Taking the Back of the Envelope to the Homeowner Bailout

The New York Times tells me that President Obama is proposing fifty billion to bailhelp out three million families who can't make their mortgage payments. That works out to an average of $16,666.66 each. Let's say we're going to help cover two year's payments – that's $694.77 /month. Which sounds like a lot.

But if you borrowed, say, $250,000 at 10% for 30 years, your monthly payment is $2193.90.

Let's imagine there's an insurance piece here (and, to make it really easy, that it's free and credible). Then our hypothetical borrower can refinance at the market rate of 5.27% (very optimistic, I know, given the likely credit history), lowering the monthly payment to $1383.61 Our hypothetical unemployed hard-luck case will still have to come up with $688.84 for the next two years, before the federal money runs out. Is that realistic?

I imagine one thing is that there's going to be more focus on insurance to allow refinance and/or encourage banks to swallow a cramdown and less on monthlies?

Oh heck. Should have started by reading Calculated Risk. According to Obama Housing Plan, it's $75 billion, and the NYT summary left out all the good details:

The plan contains two separate programs. One program is aimed at 4 to 5 million struggling homeowners with loans owned or guaranteed by Fannie Mae or Freddie Mac to help them refinance their mortgages through the two institutions.

A separate program would potentially help 3 to 4 million homeowners by allowing them to modify their mortgages to lower monthly interest rates through any participarting lender. Under this plan, the lender would voluntarily lower the interest rate and the government would provide subsidies to the lender.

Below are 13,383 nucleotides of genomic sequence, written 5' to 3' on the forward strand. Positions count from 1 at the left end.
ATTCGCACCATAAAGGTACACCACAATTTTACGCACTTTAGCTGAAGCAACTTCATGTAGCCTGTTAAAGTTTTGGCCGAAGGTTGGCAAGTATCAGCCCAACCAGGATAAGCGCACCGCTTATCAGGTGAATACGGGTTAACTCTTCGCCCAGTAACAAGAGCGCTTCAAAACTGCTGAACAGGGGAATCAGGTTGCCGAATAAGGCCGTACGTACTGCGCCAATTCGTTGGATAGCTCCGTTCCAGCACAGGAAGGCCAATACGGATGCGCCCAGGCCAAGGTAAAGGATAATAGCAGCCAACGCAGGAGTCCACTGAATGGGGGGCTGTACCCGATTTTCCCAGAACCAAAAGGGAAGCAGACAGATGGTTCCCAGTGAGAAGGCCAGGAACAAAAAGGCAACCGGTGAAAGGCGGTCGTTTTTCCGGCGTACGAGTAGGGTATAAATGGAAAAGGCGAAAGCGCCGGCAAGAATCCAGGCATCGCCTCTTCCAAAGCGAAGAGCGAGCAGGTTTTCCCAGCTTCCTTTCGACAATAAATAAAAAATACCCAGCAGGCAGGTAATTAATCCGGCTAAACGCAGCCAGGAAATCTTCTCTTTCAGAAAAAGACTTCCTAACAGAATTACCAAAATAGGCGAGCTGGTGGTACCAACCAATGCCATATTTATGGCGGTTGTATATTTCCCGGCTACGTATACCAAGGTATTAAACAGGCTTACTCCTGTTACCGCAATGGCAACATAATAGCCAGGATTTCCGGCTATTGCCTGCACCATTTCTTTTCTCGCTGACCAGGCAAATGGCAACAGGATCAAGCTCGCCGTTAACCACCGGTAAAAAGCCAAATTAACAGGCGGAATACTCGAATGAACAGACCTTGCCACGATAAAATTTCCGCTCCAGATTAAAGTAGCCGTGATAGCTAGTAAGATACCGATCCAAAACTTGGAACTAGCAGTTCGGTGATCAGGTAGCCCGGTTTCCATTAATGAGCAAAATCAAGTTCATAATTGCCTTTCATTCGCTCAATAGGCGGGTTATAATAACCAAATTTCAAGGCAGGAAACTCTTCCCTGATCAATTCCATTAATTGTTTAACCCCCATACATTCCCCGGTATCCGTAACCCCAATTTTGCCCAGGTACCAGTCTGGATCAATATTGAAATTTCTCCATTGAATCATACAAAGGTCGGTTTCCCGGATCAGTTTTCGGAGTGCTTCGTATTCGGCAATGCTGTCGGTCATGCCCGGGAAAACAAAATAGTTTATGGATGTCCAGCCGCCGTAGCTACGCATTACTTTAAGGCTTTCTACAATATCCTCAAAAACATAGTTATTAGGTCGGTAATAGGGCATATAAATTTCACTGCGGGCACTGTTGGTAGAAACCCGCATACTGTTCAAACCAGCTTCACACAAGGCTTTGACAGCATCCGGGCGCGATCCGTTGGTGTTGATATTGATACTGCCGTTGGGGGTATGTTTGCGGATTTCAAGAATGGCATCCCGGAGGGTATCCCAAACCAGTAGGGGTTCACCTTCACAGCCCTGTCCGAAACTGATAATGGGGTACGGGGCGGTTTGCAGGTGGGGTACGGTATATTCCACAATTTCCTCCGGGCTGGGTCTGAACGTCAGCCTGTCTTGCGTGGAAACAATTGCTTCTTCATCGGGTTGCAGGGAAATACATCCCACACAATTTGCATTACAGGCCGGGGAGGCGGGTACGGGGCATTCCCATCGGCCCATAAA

Under the modification program which would involve government subsidies to lenders, lenders will be responsible for bringing down interest rates so that a borrower's monthly mortgage payment is no more than 38% of their pre-tax income. After that the government program would match the amount reduced by the lender to bring a homeowner's payments down to 31% of their pre-tax income.

And the money will come from stage two of the TARP Funds.

OK, that makes a little more sense. It will help people in the zone to be helped, but not the destitute. And there's lots of vigorish for the banks/servicing companies to create an incentive to do workouts (right now the servicing companies to whom all this is outsourced make much more money on the foreclosure, which is part of the reason they don't try real hard to do workouts).

[Update: I feel a little better noting that from the timestamps the Calculated Risk post wasn't up when I took out the envelope…]

This entry was posted in Econ & Money: Mortgage Mess. Bookmark the permalink.

One Response to Taking the Back of the Envelope to the Homeowner Bailout

  1. Stephen says:

    My only concern with this solution is who is going to watch over the banks and servicing companies in how much of a percentage they charge to create the incentive. After all it was their greed that got us in to this mess.

    Personal Injury Lawyer NJ

Comments are closed.